By Dan Haley
Bobbie Raymond, a foundational figure in Oak Park's long experiment in racial integration, died Tuesday morning at Rush Medical Center in Chicago after an extended illness. She was 80.
Raymond was the founder and life force of the Oak Park Housing Center, a nonprofit focused on maintaining racial integration in Oak Park. It opened in 1972 in the basement of what is now First United Church.
The Housing Center grew from Raymond's 1960s master's thesis on integration and was a critical piece of Oak Park's visionary efforts to discover if long-term residential integration was possible.
With political and market forces conspiring to speed the resegregation of Chicago's West Side, many experts predicted that Oak Park would soon follow that path. The Housing Center was created to mitigate white flight, address issues of redlining and to boost white demand for housing in Oak Park.
"I and the staff of the Oak Park Regional Housing Center will greatly miss our strong founder, mentor and friend, Bobbie Raymond," said Michael Stewart, technical assistance/marketing director of the organization. "She was a very strong and feisty woman that loved Oak Park and did her best to work towards a strong, integrated, diverse and artful Oak Park and surrounding community."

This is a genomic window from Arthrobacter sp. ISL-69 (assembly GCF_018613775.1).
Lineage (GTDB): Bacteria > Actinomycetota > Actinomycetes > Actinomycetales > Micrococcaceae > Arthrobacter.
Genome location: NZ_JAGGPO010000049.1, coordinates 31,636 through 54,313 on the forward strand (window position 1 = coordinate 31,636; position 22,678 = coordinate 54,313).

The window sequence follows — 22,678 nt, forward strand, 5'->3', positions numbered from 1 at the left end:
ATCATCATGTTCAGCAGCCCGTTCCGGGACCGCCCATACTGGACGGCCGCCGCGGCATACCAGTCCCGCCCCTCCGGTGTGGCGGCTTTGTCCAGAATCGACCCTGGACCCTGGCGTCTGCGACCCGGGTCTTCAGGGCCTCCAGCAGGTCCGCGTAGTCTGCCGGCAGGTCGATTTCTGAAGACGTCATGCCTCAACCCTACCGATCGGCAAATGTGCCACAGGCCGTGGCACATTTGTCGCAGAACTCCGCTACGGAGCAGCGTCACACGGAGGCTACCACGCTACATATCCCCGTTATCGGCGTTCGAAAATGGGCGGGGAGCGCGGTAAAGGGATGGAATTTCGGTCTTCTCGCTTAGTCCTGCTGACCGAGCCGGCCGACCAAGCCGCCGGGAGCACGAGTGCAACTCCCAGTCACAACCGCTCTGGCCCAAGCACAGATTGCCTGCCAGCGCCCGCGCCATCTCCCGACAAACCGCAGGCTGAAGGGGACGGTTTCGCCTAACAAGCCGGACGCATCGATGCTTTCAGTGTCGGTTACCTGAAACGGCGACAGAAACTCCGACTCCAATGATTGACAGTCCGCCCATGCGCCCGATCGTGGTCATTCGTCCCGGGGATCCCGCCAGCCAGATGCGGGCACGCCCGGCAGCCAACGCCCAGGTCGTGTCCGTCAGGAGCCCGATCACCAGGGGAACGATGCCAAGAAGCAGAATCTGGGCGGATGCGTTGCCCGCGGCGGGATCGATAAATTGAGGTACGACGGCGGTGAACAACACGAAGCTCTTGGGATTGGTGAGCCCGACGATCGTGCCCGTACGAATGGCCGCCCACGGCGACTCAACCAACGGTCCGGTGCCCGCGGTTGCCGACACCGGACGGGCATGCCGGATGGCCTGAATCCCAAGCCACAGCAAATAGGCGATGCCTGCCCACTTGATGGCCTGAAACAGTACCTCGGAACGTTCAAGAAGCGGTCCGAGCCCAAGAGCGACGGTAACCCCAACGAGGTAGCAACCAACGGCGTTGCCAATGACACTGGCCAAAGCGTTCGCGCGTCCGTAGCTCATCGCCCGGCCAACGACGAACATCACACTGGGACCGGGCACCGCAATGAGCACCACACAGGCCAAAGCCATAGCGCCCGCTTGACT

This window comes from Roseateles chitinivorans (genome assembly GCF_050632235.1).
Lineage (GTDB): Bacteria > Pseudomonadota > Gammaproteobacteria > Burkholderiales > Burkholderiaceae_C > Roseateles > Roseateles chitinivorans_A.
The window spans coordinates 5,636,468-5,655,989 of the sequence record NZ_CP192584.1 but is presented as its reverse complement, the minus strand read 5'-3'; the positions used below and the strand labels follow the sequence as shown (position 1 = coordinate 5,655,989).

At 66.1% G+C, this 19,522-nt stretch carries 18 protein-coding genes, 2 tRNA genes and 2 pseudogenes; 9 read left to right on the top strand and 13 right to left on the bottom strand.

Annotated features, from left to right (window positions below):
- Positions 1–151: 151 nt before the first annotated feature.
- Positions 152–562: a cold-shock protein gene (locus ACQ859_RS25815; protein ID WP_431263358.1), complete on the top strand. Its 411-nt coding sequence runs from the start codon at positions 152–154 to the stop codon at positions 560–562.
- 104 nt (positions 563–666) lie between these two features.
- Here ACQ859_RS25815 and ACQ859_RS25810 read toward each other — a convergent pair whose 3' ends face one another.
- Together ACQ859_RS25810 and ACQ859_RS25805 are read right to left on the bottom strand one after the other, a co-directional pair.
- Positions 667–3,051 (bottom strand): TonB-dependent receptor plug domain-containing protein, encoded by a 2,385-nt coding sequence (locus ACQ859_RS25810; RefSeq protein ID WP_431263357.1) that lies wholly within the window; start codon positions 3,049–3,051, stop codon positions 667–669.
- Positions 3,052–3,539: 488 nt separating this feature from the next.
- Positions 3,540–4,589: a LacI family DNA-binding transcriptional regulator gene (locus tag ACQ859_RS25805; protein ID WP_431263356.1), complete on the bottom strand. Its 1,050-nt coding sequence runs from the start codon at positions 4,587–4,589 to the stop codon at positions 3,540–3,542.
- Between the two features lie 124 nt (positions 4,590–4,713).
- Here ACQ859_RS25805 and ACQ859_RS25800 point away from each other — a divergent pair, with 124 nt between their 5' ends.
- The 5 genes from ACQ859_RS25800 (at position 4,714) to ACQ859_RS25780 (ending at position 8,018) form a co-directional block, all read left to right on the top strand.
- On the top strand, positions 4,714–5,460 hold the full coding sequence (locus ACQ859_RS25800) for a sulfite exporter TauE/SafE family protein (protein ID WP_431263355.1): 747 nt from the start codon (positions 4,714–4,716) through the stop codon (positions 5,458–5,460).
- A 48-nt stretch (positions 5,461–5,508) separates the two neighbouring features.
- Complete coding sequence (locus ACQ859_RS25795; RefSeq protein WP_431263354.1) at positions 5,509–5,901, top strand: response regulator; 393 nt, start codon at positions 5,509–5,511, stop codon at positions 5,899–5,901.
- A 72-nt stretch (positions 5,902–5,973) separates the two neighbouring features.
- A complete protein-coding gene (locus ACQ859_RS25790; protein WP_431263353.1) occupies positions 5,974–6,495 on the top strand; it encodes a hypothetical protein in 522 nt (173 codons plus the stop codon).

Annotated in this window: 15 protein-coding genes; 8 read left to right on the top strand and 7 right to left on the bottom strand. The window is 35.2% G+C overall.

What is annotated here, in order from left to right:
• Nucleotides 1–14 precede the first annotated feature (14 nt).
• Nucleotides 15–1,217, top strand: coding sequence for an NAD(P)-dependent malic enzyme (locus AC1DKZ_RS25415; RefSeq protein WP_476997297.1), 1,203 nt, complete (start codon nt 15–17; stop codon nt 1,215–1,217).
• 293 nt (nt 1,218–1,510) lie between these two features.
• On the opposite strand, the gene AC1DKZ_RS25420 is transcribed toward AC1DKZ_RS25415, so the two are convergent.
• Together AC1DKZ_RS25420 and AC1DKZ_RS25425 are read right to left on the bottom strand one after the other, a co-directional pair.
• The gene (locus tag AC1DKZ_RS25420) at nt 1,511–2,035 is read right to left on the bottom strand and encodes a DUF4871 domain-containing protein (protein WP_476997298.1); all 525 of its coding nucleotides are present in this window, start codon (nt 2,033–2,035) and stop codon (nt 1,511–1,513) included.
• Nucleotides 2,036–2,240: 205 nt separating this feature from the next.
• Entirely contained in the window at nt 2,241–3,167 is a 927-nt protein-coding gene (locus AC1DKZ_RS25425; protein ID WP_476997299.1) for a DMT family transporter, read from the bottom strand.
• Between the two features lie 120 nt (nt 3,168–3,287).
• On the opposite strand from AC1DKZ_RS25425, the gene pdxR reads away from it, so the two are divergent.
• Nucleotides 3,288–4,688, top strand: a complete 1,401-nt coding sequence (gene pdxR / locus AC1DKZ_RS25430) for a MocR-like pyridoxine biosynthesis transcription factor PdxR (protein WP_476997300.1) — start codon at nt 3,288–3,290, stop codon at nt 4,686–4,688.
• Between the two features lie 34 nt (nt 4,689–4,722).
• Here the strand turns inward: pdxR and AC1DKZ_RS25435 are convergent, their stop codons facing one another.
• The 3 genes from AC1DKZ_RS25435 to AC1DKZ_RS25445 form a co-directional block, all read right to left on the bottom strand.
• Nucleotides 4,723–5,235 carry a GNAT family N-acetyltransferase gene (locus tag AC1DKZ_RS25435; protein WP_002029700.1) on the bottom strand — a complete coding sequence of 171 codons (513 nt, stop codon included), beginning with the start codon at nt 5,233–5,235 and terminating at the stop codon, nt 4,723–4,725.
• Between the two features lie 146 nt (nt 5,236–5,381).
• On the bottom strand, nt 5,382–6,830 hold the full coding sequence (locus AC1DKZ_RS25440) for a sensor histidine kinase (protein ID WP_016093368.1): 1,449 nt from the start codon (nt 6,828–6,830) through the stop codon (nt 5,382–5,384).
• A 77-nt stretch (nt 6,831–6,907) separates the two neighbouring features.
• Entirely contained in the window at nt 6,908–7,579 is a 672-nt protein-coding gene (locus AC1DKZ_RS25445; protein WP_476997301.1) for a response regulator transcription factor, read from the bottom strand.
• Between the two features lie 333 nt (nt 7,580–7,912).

After her retirement from the Housing Center, the native Oak Parker and Oak Park and River Forest High School graduate, pursued her many other interests including painting, gardening, play writing, traveling.
She was a key figure in the rebirth of the OPRF Alumni Association and took great pride in its efforts to fund life-changing summer learning and travel experiences for high school students who were unlikely to have such opportunities.
But it was in housing and integration that Raymond, a former child actress, made her mark. As part of her work at the Housing Center, Raymond helped found the influential Oak Park Exchange Congress, which gathered the few like-minded communities from around America to share best practices on integration efforts. She was also among the founders of A Day in Our Village and a housewalk in the Austin neighborhood.
Sandra Sokol, former Oak Park village clerk and a longtime friend, said, "Oak Park was her life. She helped put Oak Park on the map."
Sandy Burns, Raymond's attorney, confirmed her death, reporting that Raymond had been "ill for a while. There were ups and downs." Burns said a memorial service will be planned.
Rob Breymaier, a successor of Raymond's in leading the Housing Center and also a District 97 school board member, said, "No other person has had such a profound and lasting influence on Oak Park."
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